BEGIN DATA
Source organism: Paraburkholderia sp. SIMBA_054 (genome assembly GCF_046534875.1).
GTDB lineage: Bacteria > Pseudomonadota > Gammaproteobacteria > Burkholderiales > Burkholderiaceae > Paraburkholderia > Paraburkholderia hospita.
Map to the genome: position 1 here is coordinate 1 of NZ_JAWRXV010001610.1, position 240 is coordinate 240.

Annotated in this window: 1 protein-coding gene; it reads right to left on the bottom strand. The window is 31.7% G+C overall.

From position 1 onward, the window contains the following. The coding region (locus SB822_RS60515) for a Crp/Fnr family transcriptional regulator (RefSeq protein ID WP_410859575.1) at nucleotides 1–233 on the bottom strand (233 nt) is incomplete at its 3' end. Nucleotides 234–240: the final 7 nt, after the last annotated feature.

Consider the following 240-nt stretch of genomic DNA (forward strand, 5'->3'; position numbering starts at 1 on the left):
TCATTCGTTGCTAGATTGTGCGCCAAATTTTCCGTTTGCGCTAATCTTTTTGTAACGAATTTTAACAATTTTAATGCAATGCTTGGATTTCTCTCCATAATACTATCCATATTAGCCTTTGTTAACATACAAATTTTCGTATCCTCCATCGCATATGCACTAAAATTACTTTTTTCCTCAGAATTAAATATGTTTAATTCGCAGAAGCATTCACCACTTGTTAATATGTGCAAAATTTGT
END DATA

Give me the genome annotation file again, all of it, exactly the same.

Source organism: Paraburkholderia sp. SIMBA_054 (genome assembly GCF_046534875.1).
GTDB lineage: Bacteria > Pseudomonadota > Gammaproteobacteria > Burkholderiales > Burkholderiaceae > Paraburkholderia > Paraburkholderia hospita.
Map to the genome: position 1 here is coordinate 1 of NZ_JAWRXV010001610.1, position 240 is coordinate 240.

Annotated in this window: 1 protein-coding gene; it reads right to left on the bottom strand. The window is 31.7% G+C overall.

From position 1 onward, the window contains the following. The coding region (locus SB822_RS60515) for a Crp/Fnr family transcriptional regulator (RefSeq protein ID WP_410859575.1) at nucleotides 1–233 on the bottom strand (233 nt) is incomplete at its 3' end. Nucleotides 234–240: the final 7 nt, after the last annotated feature.

Consider the following 240-nt stretch of genomic DNA (forward strand, 5'->3'; position numbering starts at 1 on the left):
TCATTCGTTGCTAGATTGTGCGCCAAATTTTCCGTTTGCGCTAATCTTTTTGTAACGAATTTTAACAATTTTAATGCAATGCTTGGATTTCTCTCCATAATACTATCCATATTAGCCTTTGTTAACATACAAATTTTCGTATCCTCCATCGCATATGCACTAAAATTACTTTTTTCCTCAGAATTAAATATGTTTAATTCGCAGAAGCATTCACCACTTGTTAATATGTGCAAAATTTGT